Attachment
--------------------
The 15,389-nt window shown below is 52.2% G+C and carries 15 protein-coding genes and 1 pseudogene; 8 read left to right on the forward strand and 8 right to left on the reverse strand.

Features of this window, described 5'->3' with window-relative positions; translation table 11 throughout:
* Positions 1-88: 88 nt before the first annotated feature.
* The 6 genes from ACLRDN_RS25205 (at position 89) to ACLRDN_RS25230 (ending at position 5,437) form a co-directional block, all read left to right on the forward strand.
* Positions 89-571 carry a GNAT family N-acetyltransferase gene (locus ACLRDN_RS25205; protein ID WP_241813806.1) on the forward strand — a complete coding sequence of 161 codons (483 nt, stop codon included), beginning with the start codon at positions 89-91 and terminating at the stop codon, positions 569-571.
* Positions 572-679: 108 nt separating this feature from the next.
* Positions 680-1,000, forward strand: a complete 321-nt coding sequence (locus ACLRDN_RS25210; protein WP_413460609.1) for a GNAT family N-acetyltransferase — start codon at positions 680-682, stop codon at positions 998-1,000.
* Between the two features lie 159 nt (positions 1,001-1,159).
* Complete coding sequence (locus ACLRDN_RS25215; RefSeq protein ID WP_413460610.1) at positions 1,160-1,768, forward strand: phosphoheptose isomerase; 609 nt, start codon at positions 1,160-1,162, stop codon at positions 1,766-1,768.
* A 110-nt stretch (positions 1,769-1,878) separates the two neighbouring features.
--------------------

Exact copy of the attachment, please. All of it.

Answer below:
The 15,389-nt window shown below is 52.2% G+C and carries 15 protein-coding genes and 1 pseudogene; 8 read left to right on the forward strand and 8 right to left on the reverse strand.

Features of this window, described 5'->3' with window-relative positions; translation table 11 throughout:
* Positions 1-88: 88 nt before the first annotated feature.
* The 6 genes from ACLRDN_RS25205 (at position 89) to ACLRDN_RS25230 (ending at position 5,437) form a co-directional block, all read left to right on the forward strand.
* Positions 89-571 carry a GNAT family N-acetyltransferase gene (locus ACLRDN_RS25205; protein ID WP_241813806.1) on the forward strand — a complete coding sequence of 161 codons (483 nt, stop codon included), beginning with the start codon at positions 89-91 and terminating at the stop codon, positions 569-571.
* Positions 572-679: 108 nt separating this feature from the next.
* Positions 680-1,000, forward strand: a complete 321-nt coding sequence (locus ACLRDN_RS25210; protein WP_413460609.1) for a GNAT family N-acetyltransferase — start codon at positions 680-682, stop codon at positions 998-1,000.
* Between the two features lie 159 nt (positions 1,001-1,159).
* Complete coding sequence (locus ACLRDN_RS25215; RefSeq protein ID WP_413460610.1) at positions 1,160-1,768, forward strand: phosphoheptose isomerase; 609 nt, start codon at positions 1,160-1,162, stop codon at positions 1,766-1,768.
* A 110-nt stretch (positions 1,769-1,878) separates the two neighbouring features.